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Oxygen Loss Gradually Degrades the Performance of Lithium-Ion Batteries

Greg Stewart/SLAC National Accelerator Laboratory Oxygen Holes.png
The loss of tiny amounts of oxygen from lithium-ion electrodes results in reduced battery performance over time.

Research into increasing the performance of lithium-ion batteries often requires careful and extremely precise measurements of changes in materials properties. It is well-known for example that when lithium ions flow in and out of a battery electrode during charging and discharging the battery’s voltage fades a small amount over time these losses accumulate and can eventually decrease the battery’s energy storage capacity by 10-15%.

Oxygen Holes

It has been observed that a tiny bit of oxygen also seeps out during charging and discharging cycles. Researchers at SLAC National Accelerator Laboratory, operated by Stanford University and the US Department of Energy (DOE) have measured this super-slow process in extraordinary detail, showing “how the holes, or vacancies, left by escaping oxygen atoms change the electrode’s structure and chemistry and gradually reduce how much energy it can store.”

The research is described in a SLAC news release. “We were able to measure a very tiny degree of oxygen trickling out, ever so slowly, over hundreds of cycles,” said Peter Csernica, a Stanford Ph.D. student who worked on the experiments with Associate Professor Will Chueh. “The fact that it’s so slow is also what made it hard to detect.”

Lithium-ion batteries work by moving lithium ions back and forth between the cathode (positive electrode) and anode (negative electrode) to temporarily store the electrical charge. Researchers have known for some time that oxygen atoms leak out of the billions of particles that make up each electrode as lithium moves back and forth. Measuring the amount of oxygen lost is difficult. “The total amount of oxygen leakage, over 500 cycles of battery charging and discharging, is 6%,” Csernica said. “That’s not such a small number, but if you try to measure the amount of oxygen that comes out during each cycle, it’s about one one-hundredth of a percent.”

Because it’s so difficult for oxygen atoms to move around in solid materials at the temperatures where batteries operate, the conventional wisdom has been that the oxygen leaks come only from the surfaces of nanoparticles, Chueh said in the news release. The SLAC researchers at how oxygen loss modifies the chemistry and structure of the particles rather than try to measure the oxygen loss directly. They examined the oxygen motion at several length scales – “from the tiniest nanoparticles to clumps of nanoparticles to the full thickness of an electrode.”

In their investigations, the research team “cycled batteries for different amounts of time, took them apart, and sliced the electrode nanoparticles for detailed examination at Lawrence Berkeley National Laboratory’s Advanced Light Source.” A specialized X-ray microscope was used to scan across the samples, making high-resolution images and “probing the chemical makeup of each tiny spot” to reveal nanoscale details, measured in billionths of a meter.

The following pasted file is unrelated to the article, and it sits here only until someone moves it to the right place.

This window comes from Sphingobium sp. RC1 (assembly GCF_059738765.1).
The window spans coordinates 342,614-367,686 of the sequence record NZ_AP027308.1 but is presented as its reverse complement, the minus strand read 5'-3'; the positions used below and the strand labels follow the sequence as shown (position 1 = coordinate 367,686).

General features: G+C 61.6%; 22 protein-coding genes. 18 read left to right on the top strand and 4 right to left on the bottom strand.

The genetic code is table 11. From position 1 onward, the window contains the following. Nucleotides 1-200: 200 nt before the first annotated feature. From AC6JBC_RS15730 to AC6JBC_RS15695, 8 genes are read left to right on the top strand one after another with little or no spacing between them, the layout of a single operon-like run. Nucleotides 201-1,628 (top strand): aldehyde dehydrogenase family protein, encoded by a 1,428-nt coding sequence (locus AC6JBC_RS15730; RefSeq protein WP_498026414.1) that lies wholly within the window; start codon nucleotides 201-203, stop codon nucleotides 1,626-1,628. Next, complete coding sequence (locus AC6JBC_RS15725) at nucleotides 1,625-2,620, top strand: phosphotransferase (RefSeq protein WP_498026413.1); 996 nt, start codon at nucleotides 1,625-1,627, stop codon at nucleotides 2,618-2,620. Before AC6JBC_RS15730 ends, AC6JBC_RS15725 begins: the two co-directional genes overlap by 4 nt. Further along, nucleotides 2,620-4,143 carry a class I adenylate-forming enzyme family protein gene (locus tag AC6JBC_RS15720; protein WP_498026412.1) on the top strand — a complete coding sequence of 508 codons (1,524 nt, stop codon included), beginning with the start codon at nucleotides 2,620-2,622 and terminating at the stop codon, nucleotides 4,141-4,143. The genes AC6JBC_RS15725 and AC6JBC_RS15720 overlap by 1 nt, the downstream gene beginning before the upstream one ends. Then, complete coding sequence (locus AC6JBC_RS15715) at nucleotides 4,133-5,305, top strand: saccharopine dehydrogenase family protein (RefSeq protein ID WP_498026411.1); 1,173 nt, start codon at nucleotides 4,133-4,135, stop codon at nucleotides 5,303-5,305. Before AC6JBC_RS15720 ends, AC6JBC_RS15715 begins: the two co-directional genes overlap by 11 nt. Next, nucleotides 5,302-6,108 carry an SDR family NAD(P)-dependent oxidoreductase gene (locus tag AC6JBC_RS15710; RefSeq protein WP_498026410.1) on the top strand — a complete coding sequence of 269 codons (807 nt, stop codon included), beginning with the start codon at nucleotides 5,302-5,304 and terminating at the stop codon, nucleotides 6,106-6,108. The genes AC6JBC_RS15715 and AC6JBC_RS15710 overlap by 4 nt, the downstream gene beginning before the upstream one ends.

Comparing the experimental results with computer models of how oxygen loss might occur, the team concluded that “an initial burst of oxygen escapes from the surfaces of particles, followed by a very slow trickle from the interior. Where nanoparticles glommed together to form larger clumps, those near the center of the clump lost less oxygen than those near the surface.”

What’s Left Behind

Another important question, Chueh said, is how the loss of oxygen atoms affects the material they left behind. “That’s actually a big mystery,” he said. “Imagine the atoms in the nanoparticles are like close-packed spheres. If you keep taking oxygen atoms out, the whole thing could crash down and densify, because the structure likes to stay closely packed.”

According to the team, “Since this aspect of the electrode’s structure could not be directly imaged, the scientists again compared other types of experimental observations against computer models of various oxygen loss scenarios. The results indicated that the vacancies do persist – the material does not crash down and densify – and suggest how they contribute to the battery’s gradual decline.”

“When oxygen leaves, surrounding manganese, nickel, and cobalt atoms migrate. All the atoms are dancing out of their ideal positions,” Chueh said. “This rearrangement of metal ions, along with chemical changes caused by the missing oxygen, degrades the voltage and efficiency of the battery over time. People have known aspects of this phenomenon for a long time, but the mechanism was unclear.”

Now, he said, “we have this scientific, bottom-up understanding” of this important source of battery degradation, which could lead to new ways of mitigating oxygen loss and its damaging effects.

In the Illustration: Scientists at SLAC and Stanford have made detailed measurements of how oxygen seeps out of the billions of nanoparticles that make up lithium-ion battery electrodes, degrading the battery's voltage and energy efficiency over time. In the illustration, the pairs of red spheres are escaping oxygen atoms and purple spheres are metal ions. This new understanding could lead to new ways to minimize the problem and improve battery performance.

Kevin Clemens is a Senior Editor with Battery Technology.

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